OVERVIEW: To explore the significance of source credibility on an individual's desire to opt in to a text messaging program, we partnered with Entre Hermanos, a nonprofit organization that works to improve the health of the Latino community, on a text messaging program to send health and emergency preparedness messages.
METHOD/PARTICIPANTS: We developed two near identical postcards to recruit participants to opt in to the program. One postcard presented the information from Public Health – Seattle & King County and the other from Entre Hermanos. We promoted the postcards simultaneously and through the same delivery channels, recruiting 51 participants into the program.
RESULTS: The source of the postcard did not have a significant effect on opt in rate.
RECOMMENDATIONS: The results of this small scale study suggest that the content of messages may influence opt in decision more than the source of messages. Research suggests that individuals are more likely to opt in to programs with targeted, customized content. Marketing efforts should emphasize that text messages are relevant and timely to the individual.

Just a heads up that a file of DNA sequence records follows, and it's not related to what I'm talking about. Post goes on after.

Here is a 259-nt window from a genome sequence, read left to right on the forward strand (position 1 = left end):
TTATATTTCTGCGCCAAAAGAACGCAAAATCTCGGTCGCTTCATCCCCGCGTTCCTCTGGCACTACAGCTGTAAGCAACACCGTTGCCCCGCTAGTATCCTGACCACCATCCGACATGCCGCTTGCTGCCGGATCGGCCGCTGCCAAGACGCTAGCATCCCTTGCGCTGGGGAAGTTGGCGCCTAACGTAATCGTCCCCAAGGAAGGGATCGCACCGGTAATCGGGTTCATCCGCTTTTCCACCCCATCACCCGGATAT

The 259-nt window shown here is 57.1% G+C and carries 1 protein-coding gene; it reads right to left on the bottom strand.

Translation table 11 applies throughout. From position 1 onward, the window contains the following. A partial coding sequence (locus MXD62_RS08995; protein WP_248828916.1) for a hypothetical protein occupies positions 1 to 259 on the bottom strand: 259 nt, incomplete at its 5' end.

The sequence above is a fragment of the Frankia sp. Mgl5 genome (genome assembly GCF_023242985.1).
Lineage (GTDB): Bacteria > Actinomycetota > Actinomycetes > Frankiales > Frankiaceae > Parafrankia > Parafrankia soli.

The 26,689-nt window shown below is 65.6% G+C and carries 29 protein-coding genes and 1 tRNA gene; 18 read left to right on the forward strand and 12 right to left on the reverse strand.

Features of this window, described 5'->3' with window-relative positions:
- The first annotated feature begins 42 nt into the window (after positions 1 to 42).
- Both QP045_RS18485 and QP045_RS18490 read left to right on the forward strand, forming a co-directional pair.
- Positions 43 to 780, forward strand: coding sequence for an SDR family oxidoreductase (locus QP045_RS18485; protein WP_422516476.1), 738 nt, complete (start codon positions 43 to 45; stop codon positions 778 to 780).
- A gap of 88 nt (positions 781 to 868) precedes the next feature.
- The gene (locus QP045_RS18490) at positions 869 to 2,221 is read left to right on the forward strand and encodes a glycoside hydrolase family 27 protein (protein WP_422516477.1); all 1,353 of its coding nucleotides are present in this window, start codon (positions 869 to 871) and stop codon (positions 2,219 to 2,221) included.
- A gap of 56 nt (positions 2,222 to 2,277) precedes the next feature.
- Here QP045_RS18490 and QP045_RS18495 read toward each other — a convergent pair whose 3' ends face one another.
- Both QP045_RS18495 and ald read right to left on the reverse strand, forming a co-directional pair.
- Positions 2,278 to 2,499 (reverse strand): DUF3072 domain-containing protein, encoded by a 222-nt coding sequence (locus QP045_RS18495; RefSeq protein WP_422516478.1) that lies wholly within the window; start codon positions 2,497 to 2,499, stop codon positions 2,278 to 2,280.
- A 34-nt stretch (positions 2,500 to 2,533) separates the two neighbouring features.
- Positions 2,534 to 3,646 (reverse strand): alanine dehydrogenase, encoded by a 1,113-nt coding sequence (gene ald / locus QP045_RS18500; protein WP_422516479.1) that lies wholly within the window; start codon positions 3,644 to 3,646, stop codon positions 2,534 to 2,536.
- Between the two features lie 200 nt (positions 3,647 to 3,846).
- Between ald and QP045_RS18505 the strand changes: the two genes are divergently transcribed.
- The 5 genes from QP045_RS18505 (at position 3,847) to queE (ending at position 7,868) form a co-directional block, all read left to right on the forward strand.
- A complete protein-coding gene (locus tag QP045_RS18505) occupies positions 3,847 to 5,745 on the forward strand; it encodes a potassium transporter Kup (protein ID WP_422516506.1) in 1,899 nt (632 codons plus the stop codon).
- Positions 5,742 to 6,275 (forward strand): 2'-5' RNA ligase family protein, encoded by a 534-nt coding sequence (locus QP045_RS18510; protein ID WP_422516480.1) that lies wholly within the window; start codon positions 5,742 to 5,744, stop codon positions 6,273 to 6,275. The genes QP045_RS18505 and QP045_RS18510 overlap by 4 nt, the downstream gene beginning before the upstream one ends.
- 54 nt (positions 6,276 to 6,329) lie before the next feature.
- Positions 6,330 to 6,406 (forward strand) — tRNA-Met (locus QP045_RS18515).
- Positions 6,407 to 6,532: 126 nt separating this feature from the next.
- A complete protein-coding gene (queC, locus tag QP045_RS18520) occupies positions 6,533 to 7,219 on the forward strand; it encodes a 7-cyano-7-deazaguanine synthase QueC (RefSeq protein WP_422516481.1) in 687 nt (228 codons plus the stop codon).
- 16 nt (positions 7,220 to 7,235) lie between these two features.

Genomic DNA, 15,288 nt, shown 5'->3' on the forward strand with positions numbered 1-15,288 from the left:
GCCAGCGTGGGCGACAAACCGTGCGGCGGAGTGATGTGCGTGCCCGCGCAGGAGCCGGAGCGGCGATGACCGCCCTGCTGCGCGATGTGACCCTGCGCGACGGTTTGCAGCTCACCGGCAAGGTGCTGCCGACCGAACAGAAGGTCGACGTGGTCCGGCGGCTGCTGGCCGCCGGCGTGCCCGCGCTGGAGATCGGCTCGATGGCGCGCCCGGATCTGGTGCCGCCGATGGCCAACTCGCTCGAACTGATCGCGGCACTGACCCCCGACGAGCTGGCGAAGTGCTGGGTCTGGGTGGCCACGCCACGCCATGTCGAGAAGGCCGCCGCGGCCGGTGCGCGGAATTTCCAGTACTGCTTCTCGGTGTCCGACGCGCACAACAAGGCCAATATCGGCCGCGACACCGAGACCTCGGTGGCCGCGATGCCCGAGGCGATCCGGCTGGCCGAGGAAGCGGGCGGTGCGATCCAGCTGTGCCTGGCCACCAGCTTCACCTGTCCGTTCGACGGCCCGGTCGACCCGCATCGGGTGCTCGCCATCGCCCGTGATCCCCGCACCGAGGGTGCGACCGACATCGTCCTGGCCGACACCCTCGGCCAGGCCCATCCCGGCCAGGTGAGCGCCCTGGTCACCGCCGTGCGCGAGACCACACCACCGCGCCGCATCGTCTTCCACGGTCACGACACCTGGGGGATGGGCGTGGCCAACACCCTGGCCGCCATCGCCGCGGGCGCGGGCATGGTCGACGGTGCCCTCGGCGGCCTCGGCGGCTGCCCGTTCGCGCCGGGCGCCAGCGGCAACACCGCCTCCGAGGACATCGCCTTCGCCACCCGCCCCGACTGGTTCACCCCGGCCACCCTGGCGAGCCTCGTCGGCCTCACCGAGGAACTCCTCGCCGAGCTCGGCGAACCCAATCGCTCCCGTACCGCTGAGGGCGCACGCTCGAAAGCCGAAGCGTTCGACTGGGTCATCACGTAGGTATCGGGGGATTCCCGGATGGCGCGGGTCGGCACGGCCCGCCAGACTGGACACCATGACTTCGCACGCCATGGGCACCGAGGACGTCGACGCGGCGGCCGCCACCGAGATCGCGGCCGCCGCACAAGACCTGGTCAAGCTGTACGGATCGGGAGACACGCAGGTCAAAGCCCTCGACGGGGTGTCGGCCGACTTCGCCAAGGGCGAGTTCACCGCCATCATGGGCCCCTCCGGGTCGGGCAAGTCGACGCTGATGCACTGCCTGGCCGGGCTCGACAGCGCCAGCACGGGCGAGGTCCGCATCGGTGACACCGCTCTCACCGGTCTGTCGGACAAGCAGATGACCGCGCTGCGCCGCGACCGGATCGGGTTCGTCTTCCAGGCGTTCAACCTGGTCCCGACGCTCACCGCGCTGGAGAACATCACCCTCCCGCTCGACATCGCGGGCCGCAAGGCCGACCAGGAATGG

- Karasz H, Bogan S. Investing in a text messaging system: a comparison of three solutions. Northwest Public Health. Spring/Summer 2012;29(1):20-21.
- Karasz, H., & Bogan, S. (2011). What 2 know b4 u text: Short Message Service options for local health departments. Washington State Journal of Public Health Practice 4(1), 20.
- Li-Vollmer, M. (2011). Can u txt me now? Text Messaging to the Deaf for Emergencies. NACCHO Preparedness Brief, 55 (February/March).
- Offenbecher, W. (2012). What Community Members Want from Public Health Text Messages. NACCHO Preparedness Brief (January).
- Karasz, H., Li-Vollmer, M., Bogan, S., & Offenbecher, W. (2013) Targeting young adult texters for public health emergency messages: A Q-study of uses and gratifications. In R. Ahmed & B. Bates (Eds) Health Communication in Media Contexts.